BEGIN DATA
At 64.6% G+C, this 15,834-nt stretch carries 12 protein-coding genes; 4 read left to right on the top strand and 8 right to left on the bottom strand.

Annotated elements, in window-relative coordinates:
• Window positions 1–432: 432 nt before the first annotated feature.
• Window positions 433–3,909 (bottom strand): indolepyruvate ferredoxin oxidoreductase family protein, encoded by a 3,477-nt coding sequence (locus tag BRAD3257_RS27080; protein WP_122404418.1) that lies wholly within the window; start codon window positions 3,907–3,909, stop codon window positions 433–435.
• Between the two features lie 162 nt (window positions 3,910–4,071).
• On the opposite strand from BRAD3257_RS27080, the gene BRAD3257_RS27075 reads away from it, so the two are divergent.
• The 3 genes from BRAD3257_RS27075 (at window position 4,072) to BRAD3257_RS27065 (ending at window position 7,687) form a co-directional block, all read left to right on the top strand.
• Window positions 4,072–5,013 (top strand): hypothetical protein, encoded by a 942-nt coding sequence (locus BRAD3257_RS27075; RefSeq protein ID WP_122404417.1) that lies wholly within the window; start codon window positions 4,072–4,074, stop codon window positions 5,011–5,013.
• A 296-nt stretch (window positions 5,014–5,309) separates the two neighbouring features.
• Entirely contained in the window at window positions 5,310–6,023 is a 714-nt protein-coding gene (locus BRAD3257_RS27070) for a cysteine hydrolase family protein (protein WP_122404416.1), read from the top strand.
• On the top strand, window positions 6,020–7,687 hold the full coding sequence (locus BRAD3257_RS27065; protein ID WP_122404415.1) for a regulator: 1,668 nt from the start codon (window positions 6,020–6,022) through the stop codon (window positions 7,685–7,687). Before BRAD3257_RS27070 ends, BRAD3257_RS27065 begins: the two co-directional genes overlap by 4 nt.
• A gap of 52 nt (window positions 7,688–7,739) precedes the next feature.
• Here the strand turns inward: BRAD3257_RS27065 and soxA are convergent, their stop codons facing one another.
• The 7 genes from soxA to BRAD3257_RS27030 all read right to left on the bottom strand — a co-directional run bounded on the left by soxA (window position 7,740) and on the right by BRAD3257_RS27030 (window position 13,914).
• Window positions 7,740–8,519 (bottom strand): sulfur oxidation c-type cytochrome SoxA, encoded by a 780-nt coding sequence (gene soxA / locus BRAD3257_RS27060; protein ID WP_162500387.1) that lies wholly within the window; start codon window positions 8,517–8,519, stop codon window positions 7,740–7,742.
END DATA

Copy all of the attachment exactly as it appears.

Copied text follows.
At 64.6% G+C, this 15,834-nt stretch carries 12 protein-coding genes; 4 read left to right on the top strand and 8 right to left on the bottom strand.

Annotated elements, in window-relative coordinates:
• Window positions 1–432: 432 nt before the first annotated feature.
• Window positions 433–3,909 (bottom strand): indolepyruvate ferredoxin oxidoreductase family protein, encoded by a 3,477-nt coding sequence (locus tag BRAD3257_RS27080; protein WP_122404418.1) that lies wholly within the window; start codon window positions 3,907–3,909, stop codon window positions 433–435.
• Between the two features lie 162 nt (window positions 3,910–4,071).
• On the opposite strand from BRAD3257_RS27080, the gene BRAD3257_RS27075 reads away from it, so the two are divergent.
• The 3 genes from BRAD3257_RS27075 (at window position 4,072) to BRAD3257_RS27065 (ending at window position 7,687) form a co-directional block, all read left to right on the top strand.
• Window positions 4,072–5,013 (top strand): hypothetical protein, encoded by a 942-nt coding sequence (locus BRAD3257_RS27075; RefSeq protein ID WP_122404417.1) that lies wholly within the window; start codon window positions 4,072–4,074, stop codon window positions 5,011–5,013.
• A 296-nt stretch (window positions 5,014–5,309) separates the two neighbouring features.
• Entirely contained in the window at window positions 5,310–6,023 is a 714-nt protein-coding gene (locus BRAD3257_RS27070) for a cysteine hydrolase family protein (protein WP_122404416.1), read from the top strand.
• On the top strand, window positions 6,020–7,687 hold the full coding sequence (locus BRAD3257_RS27065; protein ID WP_122404415.1) for a regulator: 1,668 nt from the start codon (window positions 6,020–6,022) through the stop codon (window positions 7,685–7,687). Before BRAD3257_RS27070 ends, BRAD3257_RS27065 begins: the two co-directional genes overlap by 4 nt.
• A gap of 52 nt (window positions 7,688–7,739) precedes the next feature.
• Here the strand turns inward: BRAD3257_RS27065 and soxA are convergent, their stop codons facing one another.
• The 7 genes from soxA to BRAD3257_RS27030 all read right to left on the bottom strand — a co-directional run bounded on the left by soxA (window position 7,740) and on the right by BRAD3257_RS27030 (window position 13,914).
• Window positions 7,740–8,519 (bottom strand): sulfur oxidation c-type cytochrome SoxA, encoded by a 780-nt coding sequence (gene soxA / locus BRAD3257_RS27060; protein ID WP_162500387.1) that lies wholly within the window; start codon window positions 8,517–8,519, stop codon window positions 7,740–7,742.